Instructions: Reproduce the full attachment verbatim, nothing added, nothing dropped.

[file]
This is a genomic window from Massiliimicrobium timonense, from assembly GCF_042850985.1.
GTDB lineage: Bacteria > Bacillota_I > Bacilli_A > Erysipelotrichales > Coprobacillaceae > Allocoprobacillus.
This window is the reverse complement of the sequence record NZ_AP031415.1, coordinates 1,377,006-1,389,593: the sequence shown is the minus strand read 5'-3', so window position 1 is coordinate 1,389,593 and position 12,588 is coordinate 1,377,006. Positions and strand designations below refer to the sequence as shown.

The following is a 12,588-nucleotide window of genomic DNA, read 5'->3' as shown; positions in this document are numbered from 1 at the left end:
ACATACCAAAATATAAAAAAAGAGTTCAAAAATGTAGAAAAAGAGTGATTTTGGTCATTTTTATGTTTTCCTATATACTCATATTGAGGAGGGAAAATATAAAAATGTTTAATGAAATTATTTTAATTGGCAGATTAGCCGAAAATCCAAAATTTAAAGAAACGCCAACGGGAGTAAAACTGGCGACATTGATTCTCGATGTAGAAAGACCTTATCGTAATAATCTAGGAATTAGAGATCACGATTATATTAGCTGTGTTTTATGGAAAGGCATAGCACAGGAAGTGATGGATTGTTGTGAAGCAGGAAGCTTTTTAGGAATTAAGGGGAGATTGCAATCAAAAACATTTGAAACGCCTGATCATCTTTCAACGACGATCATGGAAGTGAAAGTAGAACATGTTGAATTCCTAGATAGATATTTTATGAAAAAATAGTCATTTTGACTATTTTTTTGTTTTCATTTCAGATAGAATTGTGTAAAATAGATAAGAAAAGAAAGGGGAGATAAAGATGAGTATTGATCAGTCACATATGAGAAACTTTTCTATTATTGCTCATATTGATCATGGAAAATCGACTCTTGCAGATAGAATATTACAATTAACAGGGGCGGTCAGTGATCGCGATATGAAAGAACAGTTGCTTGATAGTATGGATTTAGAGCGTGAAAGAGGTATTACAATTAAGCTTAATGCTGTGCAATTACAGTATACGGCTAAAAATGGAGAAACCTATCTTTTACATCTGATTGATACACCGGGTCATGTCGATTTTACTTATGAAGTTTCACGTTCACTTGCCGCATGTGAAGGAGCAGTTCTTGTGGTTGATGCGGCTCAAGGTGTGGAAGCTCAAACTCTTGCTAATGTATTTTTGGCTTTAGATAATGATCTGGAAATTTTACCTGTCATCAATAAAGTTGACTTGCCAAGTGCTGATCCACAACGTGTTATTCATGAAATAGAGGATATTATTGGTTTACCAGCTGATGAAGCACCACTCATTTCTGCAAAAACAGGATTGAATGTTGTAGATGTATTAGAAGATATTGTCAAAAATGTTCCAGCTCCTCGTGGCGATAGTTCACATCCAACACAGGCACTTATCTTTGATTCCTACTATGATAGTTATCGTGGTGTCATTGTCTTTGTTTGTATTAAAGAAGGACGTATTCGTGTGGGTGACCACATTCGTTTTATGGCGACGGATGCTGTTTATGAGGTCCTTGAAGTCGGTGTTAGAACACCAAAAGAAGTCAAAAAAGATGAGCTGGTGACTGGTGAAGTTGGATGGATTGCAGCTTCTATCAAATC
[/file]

This is a genomic window from Massiliimicrobium timonense, from assembly GCF_042850985.1.
GTDB lineage: Bacteria > Bacillota_I > Bacilli_A > Erysipelotrichales > Coprobacillaceae > Allocoprobacillus.
This window is the reverse complement of the sequence record NZ_AP031415.1, coordinates 1,377,006-1,389,593: the sequence shown is the minus strand read 5'-3', so window position 1 is coordinate 1,389,593 and position 12,588 is coordinate 1,377,006. Positions and strand designations below refer to the sequence as shown.

The following is a 12,588-nucleotide window of genomic DNA, read 5'->3' as shown; positions in this document are numbered from 1 at the left end:
ACATACCAAAATATAAAAAAAGAGTTCAAAAATGTAGAAAAAGAGTGATTTTGGTCATTTTTATGTTTTCCTATATACTCATATTGAGGAGGGAAAATATAAAAATGTTTAATGAAATTATTTTAATTGGCAGATTAGCCGAAAATCCAAAATTTAAAGAAACGCCAACGGGAGTAAAACTGGCGACATTGATTCTCGATGTAGAAAGACCTTATCGTAATAATCTAGGAATTAGAGATCACGATTATATTAGCTGTGTTTTATGGAAAGGCATAGCACAGGAAGTGATGGATTGTTGTGAAGCAGGAAGCTTTTTAGGAATTAAGGGGAGATTGCAATCAAAAACATTTGAAACGCCTGATCATCTTTCAACGACGATCATGGAAGTGAAAGTAGAACATGTTGAATTCCTAGATAGATATTTTATGAAAAAATAGTCATTTTGACTATTTTTTTGTTTTCATTTCAGATAGAATTGTGTAAAATAGATAAGAAAAGAAAGGGGAGATAAAGATGAGTATTGATCAGTCACATATGAGAAACTTTTCTATTATTGCTCATATTGATCATGGAAAATCGACTCTTGCAGATAGAATATTACAATTAACAGGGGCGGTCAGTGATCGCGATATGAAAGAACAGTTGCTTGATAGTATGGATTTAGAGCGTGAAAGAGGTATTACAATTAAGCTTAATGCTGTGCAATTACAGTATACGGCTAAAAATGGAGAAACCTATCTTTTACATCTGATTGATACACCGGGTCATGTCGATTTTACTTATGAAGTTTCACGTTCACTTGCCGCATGTGAAGGAGCAGTTCTTGTGGTTGATGCGGCTCAAGGTGTGGAAGCTCAAACTCTTGCTAATGTATTTTTGGCTTTAGATAATGATCTGGAAATTTTACCTGTCATCAATAAAGTTGACTTGCCAAGTGCTGATCCACAACGTGTTATTCATGAAATAGAGGATATTATTGGTTTACCAGCTGATGAAGCACCACTCATTTCTGCAAAAACAGGATTGAATGTTGTAGATGTATTAGAAGATATTGTCAAAAATGTTCCAGCTCCTCGTGGCGATAGTTCACATCCAACACAGGCACTTATCTTTGATTCCTACTATGATAGTTATCGTGGTGTCATTGTCTTTGTTTGTATTAAAGAAGGACGTATTCGTGTGGGTGACCACATTCGTTTTATGGCGACGGATGCTGTTTATGAGGTCCTTGAAGTCGGTGTTAGAACACCAAAAGAAGTCAAAAAAGATGAGCTGGTGACTGGTGAAGTTGGATGGATTGCAGCTTCTATCAAATC